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Gonococcal resistance to azithromycin

Study reveals resistance in England and Wales to an antibiotic commonly used in the treatment of gonorrhoea

According to a recent study published in the Journal of Antimicrobial Chemotherapy Advance Access, a high level of resistance has emerged to azithromycin in gonorrhoea in England and Wales. Azithromycin is not the first-line therapy for people with gonorrhoea, but is a commonly used antibiotic in treating the disease due to its proven activity against several agents. 

The study, funded by the Department of Health, analysed data from the Gonococcal Resistance to Antimicrobials Surveillance Programme (GRASP) from 2001-2007 to examine emerging trends in azithromycin susceptibility. The results showed a trend towards a higher minimum inhibitory concentration (MIC) over time. These findings could mean an increased risk of treatment failure and a threat to the development of future therapeutic regimens containing this agent.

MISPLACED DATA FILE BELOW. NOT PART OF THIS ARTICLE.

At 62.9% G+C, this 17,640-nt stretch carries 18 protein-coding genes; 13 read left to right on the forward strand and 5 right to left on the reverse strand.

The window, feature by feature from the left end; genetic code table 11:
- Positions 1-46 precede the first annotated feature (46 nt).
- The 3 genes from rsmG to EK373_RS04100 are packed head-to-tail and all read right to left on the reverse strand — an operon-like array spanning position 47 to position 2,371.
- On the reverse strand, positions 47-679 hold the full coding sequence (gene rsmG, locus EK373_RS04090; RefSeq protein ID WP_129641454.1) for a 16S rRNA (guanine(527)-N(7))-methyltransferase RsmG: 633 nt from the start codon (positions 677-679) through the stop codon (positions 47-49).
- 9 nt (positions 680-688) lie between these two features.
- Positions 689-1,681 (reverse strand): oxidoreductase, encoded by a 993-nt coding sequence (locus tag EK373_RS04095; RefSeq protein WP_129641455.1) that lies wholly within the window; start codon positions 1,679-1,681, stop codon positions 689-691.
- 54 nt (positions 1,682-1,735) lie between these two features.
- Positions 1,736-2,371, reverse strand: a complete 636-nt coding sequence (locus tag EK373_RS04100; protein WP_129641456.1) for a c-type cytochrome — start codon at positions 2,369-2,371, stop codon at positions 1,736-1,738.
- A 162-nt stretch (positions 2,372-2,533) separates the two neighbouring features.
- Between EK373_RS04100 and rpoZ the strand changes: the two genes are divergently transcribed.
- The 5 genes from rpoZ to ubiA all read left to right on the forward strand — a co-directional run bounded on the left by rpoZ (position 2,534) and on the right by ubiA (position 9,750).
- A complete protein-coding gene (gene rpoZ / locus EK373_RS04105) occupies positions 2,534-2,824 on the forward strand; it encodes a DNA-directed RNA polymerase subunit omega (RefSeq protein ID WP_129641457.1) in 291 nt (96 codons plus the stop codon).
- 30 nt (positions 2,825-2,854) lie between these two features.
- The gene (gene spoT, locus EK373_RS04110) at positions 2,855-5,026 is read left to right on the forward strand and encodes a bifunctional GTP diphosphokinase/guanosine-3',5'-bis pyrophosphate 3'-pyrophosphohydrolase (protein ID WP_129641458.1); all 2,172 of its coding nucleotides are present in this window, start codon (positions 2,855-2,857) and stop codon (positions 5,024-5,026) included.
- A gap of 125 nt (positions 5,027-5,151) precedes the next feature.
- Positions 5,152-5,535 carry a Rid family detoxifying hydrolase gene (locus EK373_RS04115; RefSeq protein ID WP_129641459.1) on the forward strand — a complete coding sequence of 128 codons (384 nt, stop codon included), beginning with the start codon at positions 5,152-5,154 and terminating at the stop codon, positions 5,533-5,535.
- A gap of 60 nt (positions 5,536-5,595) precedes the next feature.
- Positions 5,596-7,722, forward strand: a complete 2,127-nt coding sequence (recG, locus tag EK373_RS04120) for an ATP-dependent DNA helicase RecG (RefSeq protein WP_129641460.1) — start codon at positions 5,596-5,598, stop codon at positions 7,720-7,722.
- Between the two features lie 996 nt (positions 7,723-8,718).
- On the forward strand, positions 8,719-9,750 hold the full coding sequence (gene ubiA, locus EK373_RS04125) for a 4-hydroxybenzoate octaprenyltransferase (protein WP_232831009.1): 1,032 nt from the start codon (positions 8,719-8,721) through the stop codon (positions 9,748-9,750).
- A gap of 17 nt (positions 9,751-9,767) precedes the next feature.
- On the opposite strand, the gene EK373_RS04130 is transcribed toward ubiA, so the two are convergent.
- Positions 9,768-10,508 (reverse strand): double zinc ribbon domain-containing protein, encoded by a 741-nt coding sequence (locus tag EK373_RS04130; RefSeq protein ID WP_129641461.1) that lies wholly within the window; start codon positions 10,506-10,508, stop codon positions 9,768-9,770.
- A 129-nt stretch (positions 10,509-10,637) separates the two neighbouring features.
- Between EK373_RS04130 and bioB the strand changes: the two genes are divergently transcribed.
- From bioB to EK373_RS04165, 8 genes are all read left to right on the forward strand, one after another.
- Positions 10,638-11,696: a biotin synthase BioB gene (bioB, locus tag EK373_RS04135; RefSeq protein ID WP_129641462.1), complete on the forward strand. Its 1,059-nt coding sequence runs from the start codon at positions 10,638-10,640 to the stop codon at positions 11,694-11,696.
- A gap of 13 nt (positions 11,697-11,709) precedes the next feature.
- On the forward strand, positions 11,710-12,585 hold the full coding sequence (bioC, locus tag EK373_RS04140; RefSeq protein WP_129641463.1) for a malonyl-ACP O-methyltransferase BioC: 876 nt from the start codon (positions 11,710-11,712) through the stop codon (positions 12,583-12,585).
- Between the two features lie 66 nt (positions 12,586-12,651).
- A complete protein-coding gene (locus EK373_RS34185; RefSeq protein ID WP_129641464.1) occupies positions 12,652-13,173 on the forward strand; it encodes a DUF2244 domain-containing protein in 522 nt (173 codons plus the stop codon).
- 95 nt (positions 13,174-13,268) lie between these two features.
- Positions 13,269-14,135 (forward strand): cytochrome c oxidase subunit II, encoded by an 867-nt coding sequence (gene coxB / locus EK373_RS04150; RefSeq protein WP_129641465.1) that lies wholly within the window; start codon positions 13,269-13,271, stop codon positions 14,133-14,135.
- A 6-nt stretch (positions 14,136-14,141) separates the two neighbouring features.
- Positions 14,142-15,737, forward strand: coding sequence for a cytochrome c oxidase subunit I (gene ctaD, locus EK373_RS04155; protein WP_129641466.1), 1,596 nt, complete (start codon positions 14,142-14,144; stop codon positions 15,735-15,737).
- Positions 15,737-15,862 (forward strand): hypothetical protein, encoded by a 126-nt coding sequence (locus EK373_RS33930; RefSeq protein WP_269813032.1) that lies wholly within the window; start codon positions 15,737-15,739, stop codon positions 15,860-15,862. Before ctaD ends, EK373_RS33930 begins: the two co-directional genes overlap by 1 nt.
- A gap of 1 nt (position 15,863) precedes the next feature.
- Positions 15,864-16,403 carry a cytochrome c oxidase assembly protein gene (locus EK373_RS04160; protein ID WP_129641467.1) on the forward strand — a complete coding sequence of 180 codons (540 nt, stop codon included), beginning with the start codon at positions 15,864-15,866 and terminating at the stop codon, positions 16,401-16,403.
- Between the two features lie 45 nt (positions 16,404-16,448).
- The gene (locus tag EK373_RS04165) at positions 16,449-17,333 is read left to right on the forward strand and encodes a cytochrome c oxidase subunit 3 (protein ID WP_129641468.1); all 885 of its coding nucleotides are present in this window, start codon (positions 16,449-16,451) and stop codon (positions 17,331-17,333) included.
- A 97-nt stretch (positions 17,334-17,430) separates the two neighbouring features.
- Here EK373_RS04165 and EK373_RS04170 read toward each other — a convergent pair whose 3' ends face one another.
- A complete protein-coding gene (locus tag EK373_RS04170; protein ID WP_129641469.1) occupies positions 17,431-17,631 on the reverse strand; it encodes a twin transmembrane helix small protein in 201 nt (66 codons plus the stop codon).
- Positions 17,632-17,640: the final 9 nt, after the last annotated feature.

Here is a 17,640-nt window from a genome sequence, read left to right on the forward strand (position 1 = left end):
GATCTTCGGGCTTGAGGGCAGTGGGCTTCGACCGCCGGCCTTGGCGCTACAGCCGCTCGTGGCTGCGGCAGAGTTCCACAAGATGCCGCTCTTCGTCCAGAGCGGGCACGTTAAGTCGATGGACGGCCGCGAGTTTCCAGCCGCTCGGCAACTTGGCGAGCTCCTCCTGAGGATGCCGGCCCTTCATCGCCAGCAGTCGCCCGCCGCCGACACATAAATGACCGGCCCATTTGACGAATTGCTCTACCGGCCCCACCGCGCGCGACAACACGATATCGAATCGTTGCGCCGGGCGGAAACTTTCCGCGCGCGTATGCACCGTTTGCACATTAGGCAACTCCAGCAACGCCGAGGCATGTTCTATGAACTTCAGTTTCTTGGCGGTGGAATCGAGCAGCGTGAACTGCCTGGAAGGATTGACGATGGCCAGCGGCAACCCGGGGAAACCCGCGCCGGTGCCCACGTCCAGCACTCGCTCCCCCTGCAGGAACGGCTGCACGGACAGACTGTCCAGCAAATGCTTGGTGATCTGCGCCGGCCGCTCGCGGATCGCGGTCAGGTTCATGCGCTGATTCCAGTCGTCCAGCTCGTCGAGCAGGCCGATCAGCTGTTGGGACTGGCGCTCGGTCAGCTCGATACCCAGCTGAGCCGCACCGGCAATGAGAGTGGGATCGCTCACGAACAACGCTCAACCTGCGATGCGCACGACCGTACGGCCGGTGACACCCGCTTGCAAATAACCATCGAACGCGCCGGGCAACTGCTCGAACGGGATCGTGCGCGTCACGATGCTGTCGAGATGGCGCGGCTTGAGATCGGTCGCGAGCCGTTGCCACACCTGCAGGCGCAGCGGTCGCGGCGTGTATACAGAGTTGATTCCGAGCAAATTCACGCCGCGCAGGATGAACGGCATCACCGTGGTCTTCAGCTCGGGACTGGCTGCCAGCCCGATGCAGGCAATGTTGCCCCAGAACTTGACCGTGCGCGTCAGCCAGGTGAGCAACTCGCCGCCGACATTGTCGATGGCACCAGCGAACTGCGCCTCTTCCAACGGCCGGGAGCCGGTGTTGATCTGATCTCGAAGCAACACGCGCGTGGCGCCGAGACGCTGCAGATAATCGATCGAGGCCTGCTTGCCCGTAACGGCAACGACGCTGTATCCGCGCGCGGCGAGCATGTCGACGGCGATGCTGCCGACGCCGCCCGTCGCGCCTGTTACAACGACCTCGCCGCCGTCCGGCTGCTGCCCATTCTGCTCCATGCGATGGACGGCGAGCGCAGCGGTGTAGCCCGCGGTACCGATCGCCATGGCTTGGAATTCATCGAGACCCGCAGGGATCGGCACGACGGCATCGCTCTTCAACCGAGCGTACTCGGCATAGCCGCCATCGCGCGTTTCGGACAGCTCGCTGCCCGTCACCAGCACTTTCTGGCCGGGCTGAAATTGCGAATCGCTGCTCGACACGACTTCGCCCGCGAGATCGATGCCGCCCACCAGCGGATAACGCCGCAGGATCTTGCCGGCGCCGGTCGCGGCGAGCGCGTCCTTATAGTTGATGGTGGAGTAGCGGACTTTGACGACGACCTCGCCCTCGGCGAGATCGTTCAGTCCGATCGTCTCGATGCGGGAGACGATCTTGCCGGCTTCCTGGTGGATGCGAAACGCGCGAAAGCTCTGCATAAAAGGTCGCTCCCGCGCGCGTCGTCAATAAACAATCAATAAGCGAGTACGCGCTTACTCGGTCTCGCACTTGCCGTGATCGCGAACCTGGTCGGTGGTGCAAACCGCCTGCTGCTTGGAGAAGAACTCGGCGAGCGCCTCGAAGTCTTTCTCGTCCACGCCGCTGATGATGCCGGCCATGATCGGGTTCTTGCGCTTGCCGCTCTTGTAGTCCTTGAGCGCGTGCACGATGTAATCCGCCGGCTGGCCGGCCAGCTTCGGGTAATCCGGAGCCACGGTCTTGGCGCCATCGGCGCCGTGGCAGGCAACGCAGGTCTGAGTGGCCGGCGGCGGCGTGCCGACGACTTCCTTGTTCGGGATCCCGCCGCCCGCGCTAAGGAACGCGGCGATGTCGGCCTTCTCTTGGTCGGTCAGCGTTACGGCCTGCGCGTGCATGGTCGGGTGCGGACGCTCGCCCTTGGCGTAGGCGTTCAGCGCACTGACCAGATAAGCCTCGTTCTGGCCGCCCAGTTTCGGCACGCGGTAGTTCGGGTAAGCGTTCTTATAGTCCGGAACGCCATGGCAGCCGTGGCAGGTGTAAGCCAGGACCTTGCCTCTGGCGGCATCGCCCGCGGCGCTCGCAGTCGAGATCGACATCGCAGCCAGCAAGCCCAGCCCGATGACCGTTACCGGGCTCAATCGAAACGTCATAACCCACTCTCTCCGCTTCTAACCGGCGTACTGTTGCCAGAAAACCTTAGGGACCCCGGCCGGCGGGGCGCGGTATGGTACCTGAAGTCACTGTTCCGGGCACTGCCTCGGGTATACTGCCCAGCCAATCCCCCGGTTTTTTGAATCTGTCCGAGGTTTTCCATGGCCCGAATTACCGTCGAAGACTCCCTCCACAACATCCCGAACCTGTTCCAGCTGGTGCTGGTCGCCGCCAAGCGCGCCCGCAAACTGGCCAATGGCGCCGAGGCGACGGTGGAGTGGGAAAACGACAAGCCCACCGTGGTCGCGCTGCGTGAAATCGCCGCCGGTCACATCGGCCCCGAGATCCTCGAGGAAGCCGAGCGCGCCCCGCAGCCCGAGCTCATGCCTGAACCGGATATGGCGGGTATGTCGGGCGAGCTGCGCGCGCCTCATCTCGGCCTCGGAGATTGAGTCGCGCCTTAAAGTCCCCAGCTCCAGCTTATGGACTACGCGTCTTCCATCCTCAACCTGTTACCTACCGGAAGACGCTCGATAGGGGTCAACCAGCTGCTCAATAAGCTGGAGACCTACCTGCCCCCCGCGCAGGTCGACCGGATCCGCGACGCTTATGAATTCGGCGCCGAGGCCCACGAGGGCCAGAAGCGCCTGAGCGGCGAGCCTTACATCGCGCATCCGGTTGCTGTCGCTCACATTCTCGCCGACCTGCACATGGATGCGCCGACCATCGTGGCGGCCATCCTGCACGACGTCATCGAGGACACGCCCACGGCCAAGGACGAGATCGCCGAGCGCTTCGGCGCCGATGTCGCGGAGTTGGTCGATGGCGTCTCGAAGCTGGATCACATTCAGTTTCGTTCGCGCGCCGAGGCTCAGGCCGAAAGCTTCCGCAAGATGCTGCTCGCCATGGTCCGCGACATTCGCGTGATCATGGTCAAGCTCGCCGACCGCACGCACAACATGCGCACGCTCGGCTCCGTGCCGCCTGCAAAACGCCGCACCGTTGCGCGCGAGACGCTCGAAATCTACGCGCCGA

According to the study lead, Professor Stephanie Chisholm, Healthcare Scientist at the Health Protection Agency, there is no evidence to show these strains will cause any different symptoms to the strains that are currently circulating. "Despite this resistance, appropriate antibiotic treatment should cure all uncomplicated gonococcal infections. It is vital that those who are infected seek treatment, because if left untreated complications can occur such as pelvic inflammatory disease, chronic pelvic pain, ectopic pregnancy or infertility," Profession Chisholm said.

Gonorrhoea is the second most common STI in the UK.

9th June 2009

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